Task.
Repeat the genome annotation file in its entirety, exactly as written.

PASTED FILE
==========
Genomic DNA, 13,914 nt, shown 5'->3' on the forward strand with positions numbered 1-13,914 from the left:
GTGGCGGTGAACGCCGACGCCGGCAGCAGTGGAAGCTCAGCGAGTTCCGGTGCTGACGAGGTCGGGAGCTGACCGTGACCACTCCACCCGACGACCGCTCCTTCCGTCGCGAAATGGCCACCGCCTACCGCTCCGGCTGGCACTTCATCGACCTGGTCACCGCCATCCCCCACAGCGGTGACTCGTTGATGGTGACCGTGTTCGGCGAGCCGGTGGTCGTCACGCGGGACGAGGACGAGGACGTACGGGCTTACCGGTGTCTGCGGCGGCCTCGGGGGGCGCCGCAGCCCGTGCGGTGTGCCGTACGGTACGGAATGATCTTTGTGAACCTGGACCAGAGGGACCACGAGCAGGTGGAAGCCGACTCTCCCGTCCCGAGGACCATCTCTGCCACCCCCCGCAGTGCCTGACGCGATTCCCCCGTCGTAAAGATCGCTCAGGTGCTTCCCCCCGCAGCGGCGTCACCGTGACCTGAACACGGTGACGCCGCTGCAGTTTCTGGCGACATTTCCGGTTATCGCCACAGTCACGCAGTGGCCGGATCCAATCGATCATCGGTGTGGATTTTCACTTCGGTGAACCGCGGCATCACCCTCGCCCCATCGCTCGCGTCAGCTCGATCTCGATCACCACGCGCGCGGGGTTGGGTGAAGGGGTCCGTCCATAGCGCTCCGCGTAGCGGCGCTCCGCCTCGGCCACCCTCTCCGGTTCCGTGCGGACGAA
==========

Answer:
Genomic DNA, 13,914 nt, shown 5'->3' on the forward strand with positions numbered 1-13,914 from the left:
GTGGCGGTGAACGCCGACGCCGGCAGCAGTGGAAGCTCAGCGAGTTCCGGTGCTGACGAGGTCGGGAGCTGACCGTGACCACTCCACCCGACGACCGCTCCTTCCGTCGCGAAATGGCCACCGCCTACCGCTCCGGCTGGCACTTCATCGACCTGGTCACCGCCATCCCCCACAGCGGTGACTCGTTGATGGTGACCGTGTTCGGCGAGCCGGTGGTCGTCACGCGGGACGAGGACGAGGACGTACGGGCTTACCGGTGTCTGCGGCGGCCTCGGGGGGCGCCGCAGCCCGTGCGGTGTGCCGTACGGTACGGAATGATCTTTGTGAACCTGGACCAGAGGGACCACGAGCAGGTGGAAGCCGACTCTCCCGTCCCGAGGACCATCTCTGCCACCCCCCGCAGTGCCTGACGCGATTCCCCCGTCGTAAAGATCGCTCAGGTGCTTCCCCCCGCAGCGGCGTCACCGTGACCTGAACACGGTGACGCCGCTGCAGTTTCTGGCGACATTTCCGGTTATCGCCACAGTCACGCAGTGGCCGGATCCAATCGATCATCGGTGTGGATTTTCACTTCGGTGAACCGCGGCATCACCCTCGCCCCATCGCTCGCGTCAGCTCGATCTCGATCACCACGCGCGCGGGGTTGGGTGAAGGGGTCCGTCCATAGCGCTCCGCGTAGCGGCGCTCCGCCTCGGCCACCCTCTCCGGTTCCGTGCGGACGAA